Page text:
Many people feel that barking is probably the most upsetting problem to deal with, especially when the neighbours start to complain.  

Dogs bark for a variety of reasons.  

Some bark because they are genuinely distressed at being left alone, others will bark because they are bored, have spotted the fifteenth Hadeda for the morning or because they have heard someone walking past your gate.  Some will bark purely for the fun of it. 

So before you do anything about your dog’s barking, it’s important to find out why she’s doing it, since not all reasons are addressed the same way!  

If your dog is barking because she’s bored, you need to provide her with some mental stimulation in the form of chew toys and brain games. Scatter her food, hide it in the garden or use toys such as Kongs to keep her occupied.  Of course, if you have more than one dog and they fight over food and toys, you will need the help of a behaviourist before you attempt any of those time-killing ideas. 

For dogs who suffer from separation distress and who howl or bark non-stop when they are left at home, try leaving the dog inside in a safe, dog proof area where no additional damage can be done. Include a heap of chew toys, leave the radio or television on and make sure your dog has water, food and a comfortable bed in this area too.  If these basic pointers do not help, you will need to speak to a behaviourist to help you further. 

If you have a dog that vocalises simply for the joy of it, you’ll need to teach him how to stop barking.

I know that sounds odd, but you’d be surprised how many dogs don’t know how or when to stop barking once they’ve started. So, the most effective way to deal with this is to teach him to bark on cue, and be silent on cue.  That way, she will learn that every bark also has to stop eventually. Usually this is a pretty simple exercise to teach.  

The “bark on Cue” exercise applies to general barkers.  The aim here is for you to teach her when it is appropriate to bark, and when not to.  Remember, barking is a perfectly normal behaviour for dogs, and they can often get a buzz out of being able to do it.  You will never teach a dog to not bark AT ALL.  What you are aiming for is a dog who understands to stop barking once she’s started barking. 

Initially, you would do this training with your dog when at home. When she is barking allow her the opportunity to bark for three or four times.  Interrupt by making an unfamiliar sound, like clicking your tongue.  As soon as your dog stops barking to look at you, say “good quiet!” in a happy voice and reward her with a yummie treat, for example a Eukanuba Healthy Biscuit.  Repeat this until your dog starts making the association between “Stopping barking = cue + treat”.  

You will notice that she will bark for less and will stop sooner.  Remember to reinforce the “quiet” consistently the first few weeks.  Keep a close eye on your dog.  As soon as you see her about to start barking say “speak”.  Your dog will learn that “speak” means bark, and “quiet” means be silent.  The more you reward this procedure, the more successful your dog will be with this particular exercise.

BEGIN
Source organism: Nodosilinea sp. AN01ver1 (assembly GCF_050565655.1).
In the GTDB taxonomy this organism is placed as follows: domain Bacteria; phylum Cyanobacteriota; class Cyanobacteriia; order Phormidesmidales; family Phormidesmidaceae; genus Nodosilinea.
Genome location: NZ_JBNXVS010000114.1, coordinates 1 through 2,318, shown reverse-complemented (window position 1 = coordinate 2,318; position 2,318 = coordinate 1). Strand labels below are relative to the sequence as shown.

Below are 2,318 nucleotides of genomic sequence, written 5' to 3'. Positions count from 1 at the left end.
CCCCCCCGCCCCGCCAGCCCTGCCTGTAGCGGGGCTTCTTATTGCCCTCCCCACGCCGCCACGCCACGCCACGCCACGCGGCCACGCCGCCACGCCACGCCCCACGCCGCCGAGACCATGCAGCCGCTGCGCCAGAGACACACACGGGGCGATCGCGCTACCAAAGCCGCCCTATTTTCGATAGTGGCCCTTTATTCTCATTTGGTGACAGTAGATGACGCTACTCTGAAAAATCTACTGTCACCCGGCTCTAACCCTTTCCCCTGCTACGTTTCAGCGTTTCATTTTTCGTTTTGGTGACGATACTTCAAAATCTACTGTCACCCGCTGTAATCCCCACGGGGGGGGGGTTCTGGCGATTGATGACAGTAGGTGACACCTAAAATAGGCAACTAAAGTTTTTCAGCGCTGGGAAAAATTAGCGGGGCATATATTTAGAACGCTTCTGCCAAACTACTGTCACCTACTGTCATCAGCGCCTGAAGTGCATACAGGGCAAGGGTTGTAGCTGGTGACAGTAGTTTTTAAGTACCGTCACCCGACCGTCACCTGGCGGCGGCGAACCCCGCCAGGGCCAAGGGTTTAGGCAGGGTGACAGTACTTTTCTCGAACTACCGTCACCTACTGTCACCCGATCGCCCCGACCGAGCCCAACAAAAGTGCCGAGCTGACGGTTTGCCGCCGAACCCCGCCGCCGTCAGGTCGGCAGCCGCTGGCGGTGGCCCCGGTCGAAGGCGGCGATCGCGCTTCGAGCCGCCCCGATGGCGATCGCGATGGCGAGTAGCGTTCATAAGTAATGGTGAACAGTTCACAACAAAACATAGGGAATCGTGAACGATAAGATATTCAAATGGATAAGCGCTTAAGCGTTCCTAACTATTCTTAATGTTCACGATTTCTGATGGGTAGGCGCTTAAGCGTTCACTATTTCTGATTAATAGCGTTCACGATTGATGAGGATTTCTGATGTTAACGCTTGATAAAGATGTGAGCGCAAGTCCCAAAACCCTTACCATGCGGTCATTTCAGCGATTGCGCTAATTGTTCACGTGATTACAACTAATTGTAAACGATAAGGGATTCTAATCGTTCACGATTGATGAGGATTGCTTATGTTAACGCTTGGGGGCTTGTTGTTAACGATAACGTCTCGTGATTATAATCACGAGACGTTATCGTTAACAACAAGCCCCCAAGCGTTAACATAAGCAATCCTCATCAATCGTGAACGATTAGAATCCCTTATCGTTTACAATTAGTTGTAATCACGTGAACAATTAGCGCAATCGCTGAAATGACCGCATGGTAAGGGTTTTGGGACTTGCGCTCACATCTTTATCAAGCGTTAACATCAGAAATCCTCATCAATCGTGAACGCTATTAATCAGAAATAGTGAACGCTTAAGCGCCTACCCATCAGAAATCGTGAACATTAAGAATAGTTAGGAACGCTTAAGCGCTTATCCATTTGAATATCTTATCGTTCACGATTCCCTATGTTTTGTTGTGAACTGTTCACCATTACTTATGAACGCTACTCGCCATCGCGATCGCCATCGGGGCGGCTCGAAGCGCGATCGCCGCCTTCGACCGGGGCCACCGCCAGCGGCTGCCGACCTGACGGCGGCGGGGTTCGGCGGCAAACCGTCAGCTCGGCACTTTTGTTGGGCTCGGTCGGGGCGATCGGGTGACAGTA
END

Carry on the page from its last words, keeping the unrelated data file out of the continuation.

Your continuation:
If you practice this often enough, she will learn to also stop barking of her own volition, without you being there to tell her to stop every time. 

If your dog barks at people passing by the gate, try walking him more often. Dogs will habituate to their environments only if they are constantly exposed to them, and if your dog never goes off your property, every noise he hears and every person he sees going past will be considered something to bark at. Take along some Healthy Biscuits and reward him every time he sees a person or if he doesn’t respond to something obviously startling, like a truck going by or a bird suddenly making a noise. (Those Hadedas again..) 

If you keep your dog exposed to the outside world by taking him for frequent walks and letting him see what’s outside the gate, he should settle down and see people as less of a threat. It won’t affect his ability to be a good watchdog of course.  If anything, he will be better at telling the difference between ‘threat’ and ‘normal’ and he won’t bark unnecessarily!

Karin Pienaar
Animal behaviour guru, Karin Pienaar, has been working in the field of animal behaviour and behaviour therapy in South Africa since 1997. She completed her Diploma in Animal Behaviour in the UK, through the Centre of Applied Pet Ethology (COAPE) and is a qualified Practitioner member of the COAPE Association of Pet Behaviourists & Trainers (CAPBT) in the UK and South Africa.
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Charmaine Stevens
Charmaine Stevens
Wednesday 13th June 2018

Hi the artical is great but I adopted a pup in november last year and he is stil very ill and if we try to do anything at home or outdoors he will not stop barking and we did consult a behaviourist and the methods don't work at all. He is on bland food for almost 10 months and no dog food seems to agree with his tummy. We took him to two diffrent vets and the food they put him on doesnt agree with his tummy. He is most of the time he is on antibiotics because of his tummy,

Thursday 14th June 2018

Hi Charmaine. Shame I am so sorry to hear that your pup is still very ill. I would honestly suggest first getting your pup sorted health-wise before doing training as it all may be too overwhelming for him, and he may not feel like learning if he's not feeling well. I would also suggest revisiting your vets and trying other options if he's still not well. Good luck!

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